Moreover, in her exclusive focus on whether treatment was available in Sri Lanka, the Officer ignored what the effect of removal from Canada would be on his mental health. As the Guidelines indicate, health considerations in addition to medical inadequacies in the country of origin, may be relevant: Inland Processing, s. 5.11. As a result, the very fact that Jeyakannan Kanthasamy’s mental health would likely worsen if he were to be removed to Sri Lanka is a relevant consideration that must be identified and weighed regardless of whether there is treatment available in Sri Lanka to help treat his condition: Davis v. Canada (Minister of Citizenship and Immigration) (2011), 2011 FC 97 (CanLII), 96 Imm. L.R. (3d) 267 (F.C.); Martinez v. Canada (Minister of Citizenship and Immigration) (2012), 2012 FC 1295 (CanLII), 14 Imm. L.R. (4th) 66 (F.C.). As previously noted, Jeyakannan Kanthasamy was arrested, detained and beaten by the Sri Lankan police which left psychological scars. Yet despite the clear and uncontradicted evidence of such harm in the psychological report, in applying the “unusual and undeserved or disproportionate hardship” standard to the individual factor of the availability of medical care in Sri Lanka — and finding that seeking such care would not meet that threshold — the Officer discounted Jeyakannan Kanthasamy’s health problems in her analysis.” (Para 48)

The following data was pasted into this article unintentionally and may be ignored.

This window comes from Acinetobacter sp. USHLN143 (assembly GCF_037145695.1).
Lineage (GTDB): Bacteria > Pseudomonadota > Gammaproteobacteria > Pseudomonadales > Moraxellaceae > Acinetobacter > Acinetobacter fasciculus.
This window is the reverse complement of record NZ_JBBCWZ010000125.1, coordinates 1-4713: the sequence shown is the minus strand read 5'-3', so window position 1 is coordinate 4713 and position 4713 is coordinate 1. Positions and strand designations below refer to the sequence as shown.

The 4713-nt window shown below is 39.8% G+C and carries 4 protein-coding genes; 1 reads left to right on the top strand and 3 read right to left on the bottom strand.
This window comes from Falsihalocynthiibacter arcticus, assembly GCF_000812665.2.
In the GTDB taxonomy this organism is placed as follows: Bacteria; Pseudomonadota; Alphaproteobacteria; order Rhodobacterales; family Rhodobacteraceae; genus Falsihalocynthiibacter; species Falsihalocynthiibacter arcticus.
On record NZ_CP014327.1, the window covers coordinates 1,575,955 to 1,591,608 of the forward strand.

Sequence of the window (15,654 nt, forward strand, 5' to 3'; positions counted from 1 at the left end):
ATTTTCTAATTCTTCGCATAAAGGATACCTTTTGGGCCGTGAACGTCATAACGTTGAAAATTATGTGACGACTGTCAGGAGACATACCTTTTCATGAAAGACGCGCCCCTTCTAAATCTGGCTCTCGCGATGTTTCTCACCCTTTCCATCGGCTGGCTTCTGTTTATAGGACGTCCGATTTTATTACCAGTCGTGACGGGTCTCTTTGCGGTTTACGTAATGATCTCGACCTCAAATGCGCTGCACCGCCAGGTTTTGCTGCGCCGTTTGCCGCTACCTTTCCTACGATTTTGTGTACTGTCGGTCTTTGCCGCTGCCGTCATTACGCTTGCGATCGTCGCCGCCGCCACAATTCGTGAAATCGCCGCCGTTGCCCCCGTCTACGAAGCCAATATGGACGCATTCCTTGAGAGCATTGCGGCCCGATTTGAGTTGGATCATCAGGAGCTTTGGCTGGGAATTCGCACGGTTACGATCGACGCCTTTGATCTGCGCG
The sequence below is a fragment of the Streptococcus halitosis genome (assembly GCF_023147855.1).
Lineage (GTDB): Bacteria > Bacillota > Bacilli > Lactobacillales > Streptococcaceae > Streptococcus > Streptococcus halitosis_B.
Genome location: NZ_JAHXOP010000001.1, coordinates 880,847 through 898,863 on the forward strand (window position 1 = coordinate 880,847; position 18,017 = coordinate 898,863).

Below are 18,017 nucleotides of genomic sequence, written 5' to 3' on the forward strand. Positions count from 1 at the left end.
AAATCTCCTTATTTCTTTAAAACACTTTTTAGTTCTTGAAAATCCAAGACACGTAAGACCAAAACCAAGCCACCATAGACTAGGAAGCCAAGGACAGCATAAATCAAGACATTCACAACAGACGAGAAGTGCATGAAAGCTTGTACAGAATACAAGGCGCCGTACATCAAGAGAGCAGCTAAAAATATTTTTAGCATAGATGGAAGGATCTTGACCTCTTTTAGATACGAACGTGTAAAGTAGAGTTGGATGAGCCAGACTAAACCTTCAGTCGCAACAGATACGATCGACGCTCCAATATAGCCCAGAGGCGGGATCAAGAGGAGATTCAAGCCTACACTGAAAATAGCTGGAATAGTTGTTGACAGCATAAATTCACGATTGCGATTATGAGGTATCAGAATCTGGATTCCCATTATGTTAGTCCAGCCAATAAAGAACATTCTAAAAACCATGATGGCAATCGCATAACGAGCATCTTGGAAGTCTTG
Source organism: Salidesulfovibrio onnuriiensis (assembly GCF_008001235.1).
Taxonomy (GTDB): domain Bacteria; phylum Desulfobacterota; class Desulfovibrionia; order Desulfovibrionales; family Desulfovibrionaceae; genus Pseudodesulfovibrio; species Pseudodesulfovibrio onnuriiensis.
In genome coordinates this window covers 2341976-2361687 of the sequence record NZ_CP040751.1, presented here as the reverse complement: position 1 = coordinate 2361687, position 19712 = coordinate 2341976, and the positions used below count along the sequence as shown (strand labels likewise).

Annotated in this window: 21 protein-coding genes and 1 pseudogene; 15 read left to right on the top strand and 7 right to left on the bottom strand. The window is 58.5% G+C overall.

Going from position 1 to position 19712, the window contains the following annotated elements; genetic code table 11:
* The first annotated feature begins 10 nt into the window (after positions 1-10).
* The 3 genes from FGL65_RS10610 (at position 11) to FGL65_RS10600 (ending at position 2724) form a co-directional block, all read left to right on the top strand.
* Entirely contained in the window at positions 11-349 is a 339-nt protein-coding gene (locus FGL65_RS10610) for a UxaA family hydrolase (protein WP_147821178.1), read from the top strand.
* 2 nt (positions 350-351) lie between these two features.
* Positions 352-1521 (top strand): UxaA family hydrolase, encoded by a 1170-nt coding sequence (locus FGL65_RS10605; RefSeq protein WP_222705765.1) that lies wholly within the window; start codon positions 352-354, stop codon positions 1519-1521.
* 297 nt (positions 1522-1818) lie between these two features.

And while the Officer did not “dispute the psychological report presented”, she found that the medical opinion “rest[ed] mainly on hearsay” because the psychologist was “not a witness of the events that led to the anxiety experienced by the applicant”. This disregards the unavoidable reality that psychological reports like the one in this case will necessarily be based to some degree on “hearsay”. Only rarely will a mental health professional personally witness the events for which a patient seeks professional assistance. To suggest that applicants for relief on humanitarian and compassionate grounds may only file expert reports from professionals who have witnessed the facts or events underlying their findings, is unrealistic and results in the absence of significant evidence. In any event, a psychologist need not be an expert on country conditions in a particular country to provide expert information about the probable psychological effect of removal from Canada.” (Para 49)

 Finally, even though Jeyakannan Kanthasamy’s current age makes this issue one that no longer requires intervention, the Officer’s analysis of the “best interests” factor cannot be characterized as anything other than perfunctory. She simply stated, in a single paragraph, that Jeyakannan Kanthasamy’s best interests lay in returning to Sri Lanka where he had grown up and where his immediate family continued to reside. In my view, this fails to accord with the “serious weight and consideration” this Court in Baker identified as essential to a proper appreciation of a child’s best interests: para. 65.” (Para 57)